Sunday, October 21, 2007

Geoff Johns, on Legion history and the new storyline

Via ComicBloc (see further discussion there, plus this page where he plugs the interview), it seems that Geoff Johns has clarified Legion history to some extent. It looks like everything after "Crisis on Infinite Earths" is gone - Pocket Universe, Magic Wars, all of v4. (The post-Zero Hour reboot version remains to be seen - but they did discuss "The Legion of Three Worlds" in the Lightning Saga story, and that would make the third one....) In this interview on IGN, Johns discusses his plans for Superman and Green Lantern (who, I've heard it said, ain't got nothin' on me). Go read the whole interview, there's a lot more than what I have quoted below, but the "money quote" is this: "...We're sticking with everything that happened up through Crisis on Infinite Earths."

IGN Comics: When you and Brad Meltzer started forming the premise of your JLA/JSA crossover, is that when the light bulb went off in your head and you realized you could follow it up with this Legion story?

Johns: Actually, when Gary Frank was first coming on the book, there was always a story arc I wanted to tell called "Superman and the Legion of Superheroes," and I wanted to put the Legion back into Superman's past, because there's such a rich history there. Superman became the hero he is because of both sets of his parents and also I think in large part because of his interaction and adventures with the Legion of Superheroes. And seeing him - a kid who doesn't really fit in and feels like an outsider - find people that make him feel like he's one of them I think is important in Clark Kent's development as a well-rounded individual.

An aside: Johns gets it with regards to Superboy/Superman, whereas James Tucker with the animated show doesn't seem to.
IGN Comics: You already told us why you think it's important for the Legion to play a role in Superman's development. Did you have to fight at all to bring the Legion back into canon?

Johns: You know, it was pretty open. There were some logistics, obviously, because this is the original Legion of Superheroes and there's another modern day version with their own book, and so there's just some balancing stuff to do there. But with what's been going on in the DC Universe now, it's opened up the possibility and we're able to tell this story, and we're able to go back to what I think is a hugely important legacy in the DC Universe - Superman and the Legion's legacy.

IGN Comics: The "dark alternate future" story has almost become a subgenre in comics, from "Days of Future Past" to "Age of Apocalypse" and onwards. Even Heroes got into the mix in their first season with the "5 Years Later" episode. This issue seems very much in the same vein as those types of stories. Did you look to any specific stories for inspiration?

Johns: No, as you'll see, there's a pretty big reveal in the second issue of this arc about the state of the future and why it's the way it is. We barely touch upon it in that first issue, and you only see a hint of the state of the future, but in the next issue we explore it and you find out what the state of the universe is. As far as past stories, all the influences come from Paul Levitz' run and Jim Shooters' work on Legion and the entire original Superboy and the Legion of Superheroes stories in Adventure Comics. So the inspiration from "dark future" stories doesn't really apply as much. You've seen those movies where a guy comes back home to the small town where he grew up and meets up with his friends again, and those stories were a bit of an inspiration, but that's about it.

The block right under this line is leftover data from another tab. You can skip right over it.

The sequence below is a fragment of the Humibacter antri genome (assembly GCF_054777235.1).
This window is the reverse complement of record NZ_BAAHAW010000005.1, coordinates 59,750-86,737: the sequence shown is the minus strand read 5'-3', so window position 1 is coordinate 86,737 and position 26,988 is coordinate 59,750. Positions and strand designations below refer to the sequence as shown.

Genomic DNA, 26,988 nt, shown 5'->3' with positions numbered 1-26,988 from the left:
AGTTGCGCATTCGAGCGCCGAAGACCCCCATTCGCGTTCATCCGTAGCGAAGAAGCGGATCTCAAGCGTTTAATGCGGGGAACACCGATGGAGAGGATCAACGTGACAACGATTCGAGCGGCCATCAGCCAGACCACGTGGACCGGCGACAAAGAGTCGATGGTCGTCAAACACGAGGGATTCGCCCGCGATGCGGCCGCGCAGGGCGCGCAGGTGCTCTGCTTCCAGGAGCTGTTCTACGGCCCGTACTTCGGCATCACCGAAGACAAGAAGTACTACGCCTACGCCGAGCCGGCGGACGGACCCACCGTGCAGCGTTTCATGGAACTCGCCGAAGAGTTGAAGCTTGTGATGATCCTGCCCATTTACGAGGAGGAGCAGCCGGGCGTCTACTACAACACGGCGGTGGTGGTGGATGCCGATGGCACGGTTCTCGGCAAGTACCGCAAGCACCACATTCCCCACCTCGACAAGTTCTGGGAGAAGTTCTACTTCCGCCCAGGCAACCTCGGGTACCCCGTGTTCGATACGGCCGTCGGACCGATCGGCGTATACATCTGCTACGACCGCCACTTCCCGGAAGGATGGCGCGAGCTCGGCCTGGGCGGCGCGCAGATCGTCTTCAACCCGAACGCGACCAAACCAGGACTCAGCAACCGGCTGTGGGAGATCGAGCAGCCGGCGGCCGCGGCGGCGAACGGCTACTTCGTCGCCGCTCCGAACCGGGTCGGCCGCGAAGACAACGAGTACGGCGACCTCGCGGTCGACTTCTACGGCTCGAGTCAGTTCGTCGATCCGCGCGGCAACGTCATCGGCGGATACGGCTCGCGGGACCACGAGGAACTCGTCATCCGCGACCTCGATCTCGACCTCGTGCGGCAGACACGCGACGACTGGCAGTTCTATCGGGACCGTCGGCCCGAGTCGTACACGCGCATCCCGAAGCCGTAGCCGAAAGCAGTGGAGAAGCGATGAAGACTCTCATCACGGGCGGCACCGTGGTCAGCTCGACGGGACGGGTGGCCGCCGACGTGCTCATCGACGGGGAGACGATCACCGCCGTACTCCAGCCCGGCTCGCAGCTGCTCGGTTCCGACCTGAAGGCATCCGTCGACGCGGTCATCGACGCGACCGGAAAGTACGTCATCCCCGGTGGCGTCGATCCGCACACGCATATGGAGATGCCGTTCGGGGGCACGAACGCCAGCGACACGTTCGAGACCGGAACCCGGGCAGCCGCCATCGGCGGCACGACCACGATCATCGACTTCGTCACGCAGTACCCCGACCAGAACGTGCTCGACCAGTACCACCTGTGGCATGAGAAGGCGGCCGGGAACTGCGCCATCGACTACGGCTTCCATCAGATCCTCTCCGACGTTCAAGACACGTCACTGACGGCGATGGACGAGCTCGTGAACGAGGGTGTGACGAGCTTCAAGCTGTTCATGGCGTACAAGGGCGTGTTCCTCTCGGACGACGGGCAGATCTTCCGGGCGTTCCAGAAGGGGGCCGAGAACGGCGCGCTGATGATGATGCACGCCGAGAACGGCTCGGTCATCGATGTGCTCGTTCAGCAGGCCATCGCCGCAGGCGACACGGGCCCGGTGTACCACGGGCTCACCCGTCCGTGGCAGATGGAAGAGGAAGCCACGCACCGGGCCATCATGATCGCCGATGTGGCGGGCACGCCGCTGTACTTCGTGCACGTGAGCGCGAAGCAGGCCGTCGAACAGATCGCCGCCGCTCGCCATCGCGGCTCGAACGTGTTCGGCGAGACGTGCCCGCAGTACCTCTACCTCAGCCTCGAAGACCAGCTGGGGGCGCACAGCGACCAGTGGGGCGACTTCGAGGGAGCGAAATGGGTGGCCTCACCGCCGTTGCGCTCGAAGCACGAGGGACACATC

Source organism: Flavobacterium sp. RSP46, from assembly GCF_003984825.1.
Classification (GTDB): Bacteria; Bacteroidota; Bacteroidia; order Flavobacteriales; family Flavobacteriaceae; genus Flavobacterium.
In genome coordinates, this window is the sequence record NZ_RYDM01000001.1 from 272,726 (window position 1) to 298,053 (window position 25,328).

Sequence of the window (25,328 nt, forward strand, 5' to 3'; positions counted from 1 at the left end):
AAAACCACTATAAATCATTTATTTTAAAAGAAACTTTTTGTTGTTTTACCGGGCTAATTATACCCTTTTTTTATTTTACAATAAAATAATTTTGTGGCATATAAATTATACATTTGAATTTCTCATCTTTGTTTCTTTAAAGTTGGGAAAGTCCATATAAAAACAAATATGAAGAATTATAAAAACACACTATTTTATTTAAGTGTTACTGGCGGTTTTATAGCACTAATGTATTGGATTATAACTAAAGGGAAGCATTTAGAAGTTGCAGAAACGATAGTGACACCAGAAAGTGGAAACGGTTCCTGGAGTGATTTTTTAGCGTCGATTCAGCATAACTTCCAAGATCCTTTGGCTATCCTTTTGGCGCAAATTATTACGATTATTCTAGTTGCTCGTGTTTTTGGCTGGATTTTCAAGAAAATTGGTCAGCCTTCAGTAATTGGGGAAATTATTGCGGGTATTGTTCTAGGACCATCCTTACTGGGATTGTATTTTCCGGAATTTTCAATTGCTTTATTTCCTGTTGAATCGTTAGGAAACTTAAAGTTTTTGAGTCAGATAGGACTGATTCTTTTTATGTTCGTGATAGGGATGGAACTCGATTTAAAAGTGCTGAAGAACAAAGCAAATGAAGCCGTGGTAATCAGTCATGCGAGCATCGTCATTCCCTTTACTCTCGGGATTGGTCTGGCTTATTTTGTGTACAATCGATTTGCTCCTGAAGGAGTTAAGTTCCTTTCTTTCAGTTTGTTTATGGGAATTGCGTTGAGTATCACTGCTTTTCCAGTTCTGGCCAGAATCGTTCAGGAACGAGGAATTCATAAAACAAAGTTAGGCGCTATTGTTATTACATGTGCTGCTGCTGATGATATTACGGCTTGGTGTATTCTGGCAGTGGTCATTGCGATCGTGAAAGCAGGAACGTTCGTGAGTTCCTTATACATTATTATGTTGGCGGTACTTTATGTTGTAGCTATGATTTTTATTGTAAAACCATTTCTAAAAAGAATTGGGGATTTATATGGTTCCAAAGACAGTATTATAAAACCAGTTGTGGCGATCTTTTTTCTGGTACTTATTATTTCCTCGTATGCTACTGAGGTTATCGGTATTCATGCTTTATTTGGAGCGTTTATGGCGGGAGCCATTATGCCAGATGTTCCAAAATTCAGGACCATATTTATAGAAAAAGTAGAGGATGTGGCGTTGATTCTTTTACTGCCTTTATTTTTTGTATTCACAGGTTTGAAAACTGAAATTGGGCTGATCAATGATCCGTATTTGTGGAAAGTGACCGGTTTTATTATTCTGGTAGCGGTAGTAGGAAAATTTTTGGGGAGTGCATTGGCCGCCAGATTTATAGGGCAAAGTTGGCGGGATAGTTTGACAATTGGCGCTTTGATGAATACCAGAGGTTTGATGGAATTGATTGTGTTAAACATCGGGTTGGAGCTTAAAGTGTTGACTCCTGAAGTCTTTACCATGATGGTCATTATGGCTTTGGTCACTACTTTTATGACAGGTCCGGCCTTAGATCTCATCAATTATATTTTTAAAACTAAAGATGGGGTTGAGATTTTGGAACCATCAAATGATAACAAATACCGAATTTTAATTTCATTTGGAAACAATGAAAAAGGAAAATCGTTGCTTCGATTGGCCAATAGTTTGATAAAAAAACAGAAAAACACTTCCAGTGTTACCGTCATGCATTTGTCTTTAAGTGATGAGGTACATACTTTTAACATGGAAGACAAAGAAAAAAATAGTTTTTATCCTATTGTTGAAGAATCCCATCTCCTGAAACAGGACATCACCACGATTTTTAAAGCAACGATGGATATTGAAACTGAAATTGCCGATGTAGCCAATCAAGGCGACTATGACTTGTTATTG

IGN Comics: Is this arc very much geared towards fans of those old stories?

Johns: It's geared towards two groups of people. One group is people who never heard of the Legion of Superheroes. I think the first issue explores who they are pretty well and is fairly new reader friendly. You see Clark meet them and they tell him who they are and then they go to the future. The story arc is designed to introduce people to the Legion of Superheroes who never met the concepts or the characters before, and also it's for hardcore fans of the Legion. There's a balance there, and I think we're maintaining that balance well.

IGN Comics: Since Crisis on Infinite Earths, DC has went to great pains to remove Superboy from Legion continuity. With the return of the Legion to Superman's back-story, what does that do to the whole mess that has been Legion continuity? Or is that better left for an editor or future Legion writers to worry about?

Johns: The good thing is that you can pick up Adventure Comics #300 and that happened. You can pick up any Superboy and the Legion of Superheroes story and that happened. You can pick up the new trade coming out that Paul Levitz and Keith Giffen did, and that happened. All those are back-stories, so if you want to read them, the stories are there. Really, we're sticking with everything that happened up through Crisis on Infinite Earths.

IGN Comics: On a similar note - what impact, if any, will this have on the current Legion title?

Johns: There are plans afoot for something else a little later down the line for next year, because it's a big Legion anniversary, but we can't get into that just yet. I can't say who's going to be involved yet, but it's going to be big.

1 comment:

Terence Chua said...


But then why's Val alive? And come on - it's not as simple as "Adventure Comics #300" happened. Don't tell me Urthlo is back in canon, or the teenage Luthor.

I'm going to wait and see what kind if explanation they have to offer. I've been fooled one too many times when it comes to Legion history.